Buy Toys with Safety Standards

Parents should buy toys with safety standards to keep children safe this Christmas says NSAI (National Standards Authority of Ireland). As parents prepare to shop for Christmas toys NSAI urges them to look out for particular labels and standards.

“If you’re shopping for toys this Christmas, look out for the CE mark and other safety labels. These labels show that the manufacturer has complied with national and international standards,” said Maurice Buckley, CEO, NSAI.

All toys should have a visible, legible and indelible CE mark affixed to a label or packaging. Under Irish and European law, toys must display the CE mark, which is a declaration by the manufacturer that they have complied with the European Safety of Toys Directive and Irish and European ‘Safety of Toys’ standard (I.S. EN 71). As a result, the product will have undergone safety testing in the design and manufacture process. With 1.4 million Irish people tuning in to see the latest toys on offer on The Late Late Show this year, it is more important than ever to look out for these important safety standards.

“Most of the time, you don’t even need to notice that these standards are there,” said Maurice Buckley.  “At this time of year, as people prepare for Christmas I would ask people to look out for them particularly since the standards are there for your safety and your children’s.”

The NSAI is Ireland’s official standards and measurement body.  It improves the performance of Irish business and protects all consumers by setting, measuring and certifying the standards of goods and services.

“Though our work is often invisible, our standards are part of your life every day,” said Maurice Buckley.  “You expect, for example, that the seat belt you put on when you get in the car will keep you safe because it is made to a standard.  The brakes will work because they are made to a standard.  The toys your children play with – made to standards.  The stent used in a heart operation, the artificial hip – made to standards of precision worthy of NASA.  Most of the products we encounter in any day, the services we use, will all be governed by standards.  And at this time of year, I want people to pay more attention to them than they normally would.”
 

Christmas tips

  • Look for the CE mark: Never buy toys that don’t have the CE mark. All toys for sale in Ireland must have the CE safety mark affixed. The CE mark is a declaration from the toy maker that the toy complies with all applicable EU safety rules, among the strictest world-wide, and it shows that the product complies with the particular  safety requirements of the European Safety of Toys  Directive. A declaration indicating compliance with EN 71, the European standard for toys, can also be placed on the toy along with the CE mark. This indicates that the toy complies with all relevant safety requirements, for example, that it is made from a non-toxic material.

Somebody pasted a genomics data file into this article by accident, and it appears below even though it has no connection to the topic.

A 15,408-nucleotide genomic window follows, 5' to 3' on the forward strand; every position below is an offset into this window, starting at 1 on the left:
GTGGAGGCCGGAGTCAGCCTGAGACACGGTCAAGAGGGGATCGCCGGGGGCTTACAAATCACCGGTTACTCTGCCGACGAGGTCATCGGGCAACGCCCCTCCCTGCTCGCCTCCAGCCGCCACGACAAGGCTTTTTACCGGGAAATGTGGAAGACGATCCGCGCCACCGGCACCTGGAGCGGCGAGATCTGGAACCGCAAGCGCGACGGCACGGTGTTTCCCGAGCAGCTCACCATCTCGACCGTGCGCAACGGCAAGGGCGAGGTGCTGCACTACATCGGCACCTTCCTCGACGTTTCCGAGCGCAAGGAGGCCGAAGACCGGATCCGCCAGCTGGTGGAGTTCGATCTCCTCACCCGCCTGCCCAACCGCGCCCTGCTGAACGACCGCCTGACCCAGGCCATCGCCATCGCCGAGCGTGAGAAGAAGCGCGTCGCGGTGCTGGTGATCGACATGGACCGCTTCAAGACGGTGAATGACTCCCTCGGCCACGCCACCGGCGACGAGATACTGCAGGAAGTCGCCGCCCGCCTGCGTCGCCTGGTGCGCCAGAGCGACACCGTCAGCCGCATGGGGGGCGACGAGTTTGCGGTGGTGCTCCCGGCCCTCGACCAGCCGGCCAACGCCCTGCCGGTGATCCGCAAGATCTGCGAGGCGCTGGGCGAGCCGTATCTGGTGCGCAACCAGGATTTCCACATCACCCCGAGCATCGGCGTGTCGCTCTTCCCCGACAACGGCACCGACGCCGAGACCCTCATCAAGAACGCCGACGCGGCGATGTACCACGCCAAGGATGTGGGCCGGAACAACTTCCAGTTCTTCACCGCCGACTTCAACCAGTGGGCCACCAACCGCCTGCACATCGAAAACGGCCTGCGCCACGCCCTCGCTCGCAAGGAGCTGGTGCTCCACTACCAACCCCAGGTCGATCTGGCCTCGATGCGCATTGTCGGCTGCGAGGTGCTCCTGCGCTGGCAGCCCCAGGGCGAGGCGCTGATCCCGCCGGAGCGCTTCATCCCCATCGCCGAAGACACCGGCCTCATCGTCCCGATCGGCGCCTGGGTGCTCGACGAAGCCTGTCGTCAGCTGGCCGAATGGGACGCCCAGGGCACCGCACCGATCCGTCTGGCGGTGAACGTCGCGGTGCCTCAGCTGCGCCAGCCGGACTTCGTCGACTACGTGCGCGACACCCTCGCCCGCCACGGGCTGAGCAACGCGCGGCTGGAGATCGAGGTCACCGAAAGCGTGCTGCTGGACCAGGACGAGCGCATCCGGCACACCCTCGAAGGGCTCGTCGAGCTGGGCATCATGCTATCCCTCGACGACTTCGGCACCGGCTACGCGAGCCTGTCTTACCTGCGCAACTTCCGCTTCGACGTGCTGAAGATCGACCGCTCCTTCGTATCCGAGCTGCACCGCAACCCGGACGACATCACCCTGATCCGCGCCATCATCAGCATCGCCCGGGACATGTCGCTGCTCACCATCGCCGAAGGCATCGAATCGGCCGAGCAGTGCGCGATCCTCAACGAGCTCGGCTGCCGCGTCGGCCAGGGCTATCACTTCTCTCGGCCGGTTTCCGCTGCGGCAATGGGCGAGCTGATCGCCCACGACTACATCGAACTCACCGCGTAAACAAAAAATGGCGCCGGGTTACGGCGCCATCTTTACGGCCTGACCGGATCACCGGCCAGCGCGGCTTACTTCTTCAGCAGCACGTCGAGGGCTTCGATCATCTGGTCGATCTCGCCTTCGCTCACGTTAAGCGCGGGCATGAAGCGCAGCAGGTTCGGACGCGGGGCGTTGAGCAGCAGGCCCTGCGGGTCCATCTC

• Don’t forget safety gear: Every Christmas, Santa is inundated with requests for wheeled items, such as scooters, bikes, roller blades and skateboards. It is important that parents ensure their children use the right protective gear when using their new gifts. The CE Mark is also required for personal protective equipment, such as helmets and knee and elbow pads. Never buy protective equipment without a CE Mark. The World Health Organisation estimates that head trauma injury can be reduced by 69% when a helmet is worn during a collision.
  • If buying online, buy from a trustworthy source: Always buy toys from trustworthy online outlets to ensure that all products purchased are genuine and comply with the relevant standards and have the appropriate markings affixed. In addition, check for any missing parts, loose screws or faulty wiring, before giving them as presents.
  • Check second hand toys: Carefully check toys bought second-hand and toys given away by friends. As they are older, they may not meet current safety standards. NSAI is advising consumers to ensure that these products, although cheaper or second hand, display the CE mark and are still in a safe condition. Make sure you read all warning and instructions and be aware of age and safety recommendations.
  • Look for the CE mark on Christmas lights: Many home owners are decorating their homes with outdoor Christmas decorations and lights. However, these outdoor lights are much hotter than indoor lights and can often overheat. NSAI advises Irish consumers to use lights and electrical goods that are CE certified to help prevent any electrical fires.



Further details on CE marking

European Legislation in relation to Toy Safety

For media queries please contact: Peter O’Reilly, NSAI Public Relations Officer, 01 807 3804